Annex E. Application of Legal Processes
This sub-section outlines the legislative change requirements for each delivery option, and sets out an indicative delivery timetable.
Central Coordinated Option
As explained above, the main requirements for instituting the would require:
- Further devolution of powers from Westminster to the Scottish Parliament.
This could be achieved through an Order in Council, which is a form of secondary legislation of the UK Government. It would not therefore need approval by the UK Parliament. There is no guarantee that the UK Government would be willing to promote the secondary legislation that would be required. Even if it was, it is likely to take some time to achieve, particularly in the wider context of Brexit and the amount of parliamentary time that will be devoted to Brexit legislation (including substantial amounts of secondary legislation) in the coming years.
Once granted, the IGC could be introduced in Scotland via primary legislation of the Scottish Parliament. It is likely that primary legislation would set out the broad powers needed for IGC to be introduced, with the detail to be fleshed out in secondary legislation.
Further guidance from the Scottish Ministers on the application of the regulations in practice would likely be required.
Local Coordinated Option
Implementing the within devolved powers would require:
- Primary legislation of the Scottish Parliament;
- Secondary legislation by the Scottish Ministers; and
- Statutory guidance.
In particular, there would likely need to be detailed guidance for planning authorities on ensuring a sufficiently local connection for any spending on infrastructure, particularly if payments were being made to third party bodies or if funds were being applied to cross-authority projects. This may be achieved by ensuring close alignment with Local Development Plans.
Draft Delivery Programme
This subsection sets out a high-level timescale for the delivery of the IGC variants.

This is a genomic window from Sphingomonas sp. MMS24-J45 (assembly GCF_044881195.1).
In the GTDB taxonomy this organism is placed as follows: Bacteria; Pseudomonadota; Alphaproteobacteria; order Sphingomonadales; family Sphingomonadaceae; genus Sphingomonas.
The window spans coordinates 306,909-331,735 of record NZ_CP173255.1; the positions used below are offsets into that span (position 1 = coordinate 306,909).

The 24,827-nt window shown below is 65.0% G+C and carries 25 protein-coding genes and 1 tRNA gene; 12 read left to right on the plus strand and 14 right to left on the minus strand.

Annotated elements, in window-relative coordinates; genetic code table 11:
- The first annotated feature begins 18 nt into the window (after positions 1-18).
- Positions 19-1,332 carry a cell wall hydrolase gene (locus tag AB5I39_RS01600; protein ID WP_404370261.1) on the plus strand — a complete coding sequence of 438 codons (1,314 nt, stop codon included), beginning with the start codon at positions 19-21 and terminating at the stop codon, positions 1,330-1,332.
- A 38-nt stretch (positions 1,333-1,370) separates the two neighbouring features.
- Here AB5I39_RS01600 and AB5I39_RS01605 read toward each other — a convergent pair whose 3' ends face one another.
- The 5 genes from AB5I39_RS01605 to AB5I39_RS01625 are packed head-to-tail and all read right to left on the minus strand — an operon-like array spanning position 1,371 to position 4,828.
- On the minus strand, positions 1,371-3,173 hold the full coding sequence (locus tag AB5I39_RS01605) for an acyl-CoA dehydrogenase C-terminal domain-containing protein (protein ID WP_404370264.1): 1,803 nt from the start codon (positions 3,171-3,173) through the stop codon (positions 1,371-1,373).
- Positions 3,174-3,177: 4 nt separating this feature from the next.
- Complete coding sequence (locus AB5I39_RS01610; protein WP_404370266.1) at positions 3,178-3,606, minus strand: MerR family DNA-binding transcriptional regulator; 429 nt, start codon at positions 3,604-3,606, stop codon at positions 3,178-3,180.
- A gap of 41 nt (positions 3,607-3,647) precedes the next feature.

It is difficult to anticipate detailed timescales for delivery without a clearer understanding of the design stages. Theses delivery timescales are therefore indicative but reflects professional judgment with respect to likely design, development and implementation. Central Coordinated Option
- Stage 1: Lobbying UK Government for change to devolved taxation powers and securing necessary legislative change: 1-2 years;
- Stage 2: Drafting Bill for progression through the Scottish Parliament up to obtaining Royal Assent: 1-2 years;
- Stage 3: Preparing and giving effect to regulations and statutory guidance: 1-2 years; and
- Stage 4: Allowing a period of time for implementation in practice: 1-2 years.
Note that many of these steps may run contemporaneously, so the overall timescale for delivery (from design to implementation) is likely to be between 3 and 5 years.
Local Coordinated Option
- Stage 1: Drafting Bill for progression through the Scottish Parliament up to obtaining Royal Assent: 1-2 years;
- Stage 2: Preparing and giving effect to regulations and statutory guidance:
1-2 years; and
- Stage 3: Allowing a period of time for implementation in practice: 1-2 years.
Note that many of these steps may run contemporaneously, so the overall timescale for delivery (from design to implementation) is likely to be between 2 and 4 years.
It is difficult to anticipate the requirements for preparing existing organisations and government bodies for the delivery of both variants of the IGC. Specific legislative, administrative and other practical challenges have not been scoped at this stage and would likely arise in the detailed design stage. Approximate estimates of set up and administration costs are provided in Annex F.